Which patients are candidates for a DOAC?

Dabigatran

When used after a 5–10 day initial course of parenteral anticoagulation, dabigatran is as effective as warfarin in the acute and short term treatment of VTE. We suggest dabigatran as an alternative to vitamin K antagonists for the short term therapy of VTE. In some studies, dabigatran has been associated with an increased risk of acute coronary syndrome and gastrointestinal bleeding compared with vitamin K antogonists

Rivaroxaban

Rivaroxaban is as effective as LMWH/VKA in the treatment of DVT and PE. We suggest rivaroxaban as an alternative to LMWH/VKA for the acute and short term treatment of VTE in appropriate patients. No increase in acute coronary syndrome or gastrointestinal bleeding has been seen with rivaroxaban, however GI bleeding may be more common in patients age 75 and older

Apixaban

Apixaban is as effective as LMWH/VKA in the treatment of DVT and PE and associated with less major bleeding and major or clinically relevant non-major bleeding. We suggest apixaban as an alternative to LMWH/VKA in the acute and short term treatment of VTE in appropriately selected patients. No increase in acute coronary syndrome or gastrointestinal bleeding has been seen with apixaban

Edoxaban

After an initial 5–10 days of LMWH or UFH, edoxaban is as effective as LMWH/VKA in the treatment of acute DVT and PE but associated with less major or clinically relevant non-major bleeding. We suggest edoxaban as an alternative to VKA for the short-term treatment of VTE in appropriately selected candidates

What is the role of vena cava filters if the patient is not a candidate for anticoagulation?

We suggest that vena cava filters should be considered in any patient with acute VTE (within 4 weeks) who cannot be treated with anticoagulation. We suggest that retrievable filters are strongly preferred as most patients have only temporary contraindications to anticoagulation. Filters should be retrieved once anticoagulation can be reinitiated preferably within 6 months of placement. Patients with filters should be closely monitored in a structured program to facilitate retrieval and minimize the number of patients lost to follow up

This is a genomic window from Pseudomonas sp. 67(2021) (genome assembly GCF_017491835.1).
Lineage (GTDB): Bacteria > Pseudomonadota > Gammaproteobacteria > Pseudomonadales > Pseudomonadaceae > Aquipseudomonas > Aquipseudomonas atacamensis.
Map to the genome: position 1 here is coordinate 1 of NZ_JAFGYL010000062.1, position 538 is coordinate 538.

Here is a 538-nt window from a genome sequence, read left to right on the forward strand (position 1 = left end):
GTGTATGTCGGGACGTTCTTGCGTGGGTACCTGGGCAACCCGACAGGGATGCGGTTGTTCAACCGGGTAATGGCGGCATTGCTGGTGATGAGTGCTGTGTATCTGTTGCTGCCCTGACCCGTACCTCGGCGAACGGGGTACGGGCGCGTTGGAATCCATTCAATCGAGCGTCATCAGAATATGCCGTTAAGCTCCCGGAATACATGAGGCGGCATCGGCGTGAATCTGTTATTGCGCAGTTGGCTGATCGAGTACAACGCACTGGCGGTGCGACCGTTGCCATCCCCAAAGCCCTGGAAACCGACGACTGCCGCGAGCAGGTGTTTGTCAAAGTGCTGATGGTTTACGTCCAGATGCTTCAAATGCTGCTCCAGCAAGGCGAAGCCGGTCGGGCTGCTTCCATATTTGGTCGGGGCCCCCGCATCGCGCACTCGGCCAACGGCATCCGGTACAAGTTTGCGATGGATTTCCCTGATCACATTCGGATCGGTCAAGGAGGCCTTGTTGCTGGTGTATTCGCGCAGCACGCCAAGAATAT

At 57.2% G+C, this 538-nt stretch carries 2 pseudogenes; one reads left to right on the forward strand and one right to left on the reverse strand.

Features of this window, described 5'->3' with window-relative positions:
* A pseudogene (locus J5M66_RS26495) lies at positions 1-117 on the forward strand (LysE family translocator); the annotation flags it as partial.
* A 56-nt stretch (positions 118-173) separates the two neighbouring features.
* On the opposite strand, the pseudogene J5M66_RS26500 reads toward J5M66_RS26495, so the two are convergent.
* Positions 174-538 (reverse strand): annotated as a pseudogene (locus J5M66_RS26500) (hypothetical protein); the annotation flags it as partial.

Following anticoagulation-associated gastrointestinal bleeding, we suggest that anticoagulation can be re-initiated as early as 7 days after cessation of bleeding and treatment of causal lesions. Following anticoagulation associated ICH, we suggest resumption of anticoagulation no sooner than 10 weeks post-bleed. Further investigation of this topic is warranted

How is upper extremity VTE treated?

Identification and elimination of trigger factors when feasible is important to reduce the incidence of recurrent upper extremity DVT. For CVC-associated DVT, we suggest that anticoagulation without CVC removal is the treatment of choice. If symptoms fail to resolve, CVC removal can be considered. We suggest that anticoagulation should be continued for at least 3 months or the duration of the CVC whichever is longer. At least 3 months of anticoagulation is appropriate for pacemaker wire-associated VTE

The committee was divided as to the optimal approach to treatment of TOS/PSS-associated upper extremity DVT. The benefits of rib resection/scalenectomy following thrombolysis and anticoagulation remain to be rigorously demonstrated. Therefore, providers should consider therapy for TOS/PSS on a case-by-case basis until higher quality data are available. We suggest that TOS/PSS-associated upper extremity DVT warrants anticoagulation for at least 3 months. Treatment of upper extremity DVT associated with extrinsic compression due to cancer or infection should include treatment of the underlying disease in addition to anticoagulation

When is ambulation/exercise safe after DVT/PE?

We suggest that ambulation is safe in patients with acute DVT ± PE after initiation of anticoagulation

Is the use of graduated compression stockings safe after acute DVT/PE?